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Most business content is boring, writes Dominic Rodgers, who calls on companies to engage, entertain and inform

4 min read

Annual reports, press releases, white papers, even websites sometimes can be so dull they seem to be designed to actually stop people reading them. When you think of all the corporate scandals that are uncovered around the world these days, maybe some are.

Perhaps this stems from a desire to be taken seriously and be seen as professional? There is an objective after all.

But herein lies the problem. So much content is so weighed down by its objectives that it fails to engage, entertain or inform its audience. It is its functionality that prevents it from functioning.

It makes sense that no matter how clearly your message is communicated, no matter how comprehensively and correctly you craft your information, if it’s boring, then the people you want to read it won’t bother.

In a world where information is everywhere, you have to compete with so many more products and services that your content needs to be exciting in order to be successful. That’s not to say it should be exciting at the expense of communicating key points, but it would be better to inspire the audience and miss out important information than make people switch off. Either way they don’t get the information you want them to know, but if you give people a good experience, at least they might ask you some questions.

This raises a fundamental point about communication. It’s not really about you or your company. It’s about the audience, the person you’re trying to reach. If you focus on them, then not only will they enjoy the experience of interacting with you more, you will also tell them what they want and need to know. It will also help you stand out from your competition.

Content marketing is becoming more and more popular, but the key to great content is purpose and personality. It is so important to define who you are, and how and why you do things. The chances are that “what” you do is probably the most boring aspect of your business. The effect your business has on your customers, employees, partners, shareholders, and the wider community should be the most important parts of any content you create.

In fact, creating content should be one of the most exciting parts of your business. It’s your opportunity to engage with the different people you interact with. If you don’t care about your message nobody will. Apart from your competitors, they’ll be thrilled; they know what you’re doing and won’t mind that you’ve bored them because they’ll be confident your customers will have switched off.

Quickly imagine if Coca-Cola and other popular brands communicated in the same way as most businesses do. It’s so hard to imagine it would actually be hilarious:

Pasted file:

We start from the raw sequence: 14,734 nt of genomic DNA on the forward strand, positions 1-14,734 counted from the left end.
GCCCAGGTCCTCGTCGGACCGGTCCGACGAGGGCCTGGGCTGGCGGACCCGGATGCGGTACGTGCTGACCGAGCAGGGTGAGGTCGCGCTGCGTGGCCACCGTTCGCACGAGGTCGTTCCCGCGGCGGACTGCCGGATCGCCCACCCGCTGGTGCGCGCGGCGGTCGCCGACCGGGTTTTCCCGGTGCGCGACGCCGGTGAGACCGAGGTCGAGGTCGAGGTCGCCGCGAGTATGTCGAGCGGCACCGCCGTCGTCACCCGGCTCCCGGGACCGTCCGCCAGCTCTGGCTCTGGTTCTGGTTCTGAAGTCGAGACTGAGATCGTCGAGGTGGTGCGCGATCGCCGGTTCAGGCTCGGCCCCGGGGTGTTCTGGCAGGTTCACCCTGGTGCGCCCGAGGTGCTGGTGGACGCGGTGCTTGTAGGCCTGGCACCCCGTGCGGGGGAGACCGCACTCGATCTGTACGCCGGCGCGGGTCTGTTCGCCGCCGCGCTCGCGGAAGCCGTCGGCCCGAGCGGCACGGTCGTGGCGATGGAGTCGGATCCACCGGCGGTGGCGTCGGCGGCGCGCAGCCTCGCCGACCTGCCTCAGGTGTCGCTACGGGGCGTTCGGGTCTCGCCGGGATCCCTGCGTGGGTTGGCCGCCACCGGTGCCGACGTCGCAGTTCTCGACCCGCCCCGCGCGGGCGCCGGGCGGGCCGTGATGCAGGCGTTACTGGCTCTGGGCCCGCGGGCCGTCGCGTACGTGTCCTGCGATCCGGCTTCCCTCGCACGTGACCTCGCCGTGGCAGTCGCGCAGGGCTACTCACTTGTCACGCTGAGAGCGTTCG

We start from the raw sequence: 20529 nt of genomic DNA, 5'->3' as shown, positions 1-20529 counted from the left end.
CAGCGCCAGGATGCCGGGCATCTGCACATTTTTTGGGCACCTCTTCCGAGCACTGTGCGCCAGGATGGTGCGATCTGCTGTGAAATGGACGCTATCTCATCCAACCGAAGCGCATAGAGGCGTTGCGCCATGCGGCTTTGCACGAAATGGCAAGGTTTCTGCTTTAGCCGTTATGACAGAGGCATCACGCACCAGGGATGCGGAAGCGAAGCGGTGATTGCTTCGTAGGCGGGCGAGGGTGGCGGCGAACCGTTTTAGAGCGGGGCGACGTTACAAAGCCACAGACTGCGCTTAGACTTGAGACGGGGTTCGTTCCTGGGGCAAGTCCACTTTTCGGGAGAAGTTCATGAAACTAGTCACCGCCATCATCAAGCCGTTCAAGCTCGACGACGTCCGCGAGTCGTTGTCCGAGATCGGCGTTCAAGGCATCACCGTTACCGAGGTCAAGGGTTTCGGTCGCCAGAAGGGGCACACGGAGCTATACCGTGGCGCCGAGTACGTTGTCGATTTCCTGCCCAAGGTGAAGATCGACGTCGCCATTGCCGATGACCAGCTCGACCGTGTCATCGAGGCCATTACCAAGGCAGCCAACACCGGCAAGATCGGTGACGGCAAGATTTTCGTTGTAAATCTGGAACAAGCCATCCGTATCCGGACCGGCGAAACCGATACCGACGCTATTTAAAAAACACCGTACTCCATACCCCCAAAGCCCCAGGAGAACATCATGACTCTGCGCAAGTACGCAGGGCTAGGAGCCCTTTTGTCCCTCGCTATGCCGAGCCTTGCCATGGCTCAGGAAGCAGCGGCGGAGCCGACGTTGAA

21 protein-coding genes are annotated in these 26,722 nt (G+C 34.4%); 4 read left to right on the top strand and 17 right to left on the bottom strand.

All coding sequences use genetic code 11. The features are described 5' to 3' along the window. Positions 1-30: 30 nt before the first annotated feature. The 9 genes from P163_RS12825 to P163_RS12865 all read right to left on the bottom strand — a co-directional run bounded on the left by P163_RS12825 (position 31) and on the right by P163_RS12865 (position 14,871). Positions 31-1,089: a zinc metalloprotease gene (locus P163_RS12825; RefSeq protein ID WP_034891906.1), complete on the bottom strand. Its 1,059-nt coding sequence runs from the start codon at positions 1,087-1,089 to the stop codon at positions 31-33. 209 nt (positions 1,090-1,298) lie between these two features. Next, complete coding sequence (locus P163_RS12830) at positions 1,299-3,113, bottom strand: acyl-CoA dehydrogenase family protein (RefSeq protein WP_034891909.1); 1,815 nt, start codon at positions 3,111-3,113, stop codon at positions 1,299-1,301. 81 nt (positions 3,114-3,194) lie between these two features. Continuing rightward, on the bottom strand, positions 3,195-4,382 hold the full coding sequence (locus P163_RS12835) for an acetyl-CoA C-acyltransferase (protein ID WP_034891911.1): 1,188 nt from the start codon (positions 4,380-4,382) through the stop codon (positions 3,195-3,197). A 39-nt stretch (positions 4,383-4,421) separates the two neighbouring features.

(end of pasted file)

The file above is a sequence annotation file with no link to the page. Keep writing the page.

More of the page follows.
“Coca-Cola is a carbonated soft drink sold in stores, restaurants and vending machines in every country except Cuba and North Korea”


It’s true that with consumer products there is a connection between the customer and the product and therefore it isn’t as important to describe the product as it is to focus on the lifestyle it might be part of. But surely, if there’s no connection between customer and product, then it would be even more important to create one and build an identity?

In this respect you could consider the word “content” more literally. Rather than seeing it as a press release, article on the website or annual report, actually look at the contents of the business: the people, the offices, the products and services. The more interesting they are the more desirable the business as a whole will be. Most importantly: the people.

Instead of squeezing employees for every last drip of efficiency possible at all costs, make work fun and simple. If you facilitate the culture that people desire outside work in the office, shop, factory or even building site, then you’ll achieve positive reactions and results from your staff. They will be more fulfilled and enjoy their jobs more and deliver better, more creative work.

Companies around the globe, such as world-famous Skype in Stockholm, and not so famous logistics company Cargo in Geneva, have demonstrated that this not only motivates employees, but also attracts the best talent and generates positive reaction from the media.

Creating meaningful, exciting and inspiring content can involve the arts in so many ways. Whether it is designing an exciting environment that employees want to be a part of and help improve, extending that further with engaging internal communications to bring people in an organisation together, or content that makes customers and people you want to be your customers happy, entertained and excited about your company, the arts are far more likely to inspire both your teams and your audiences than campaigns or projects that are too focused on function.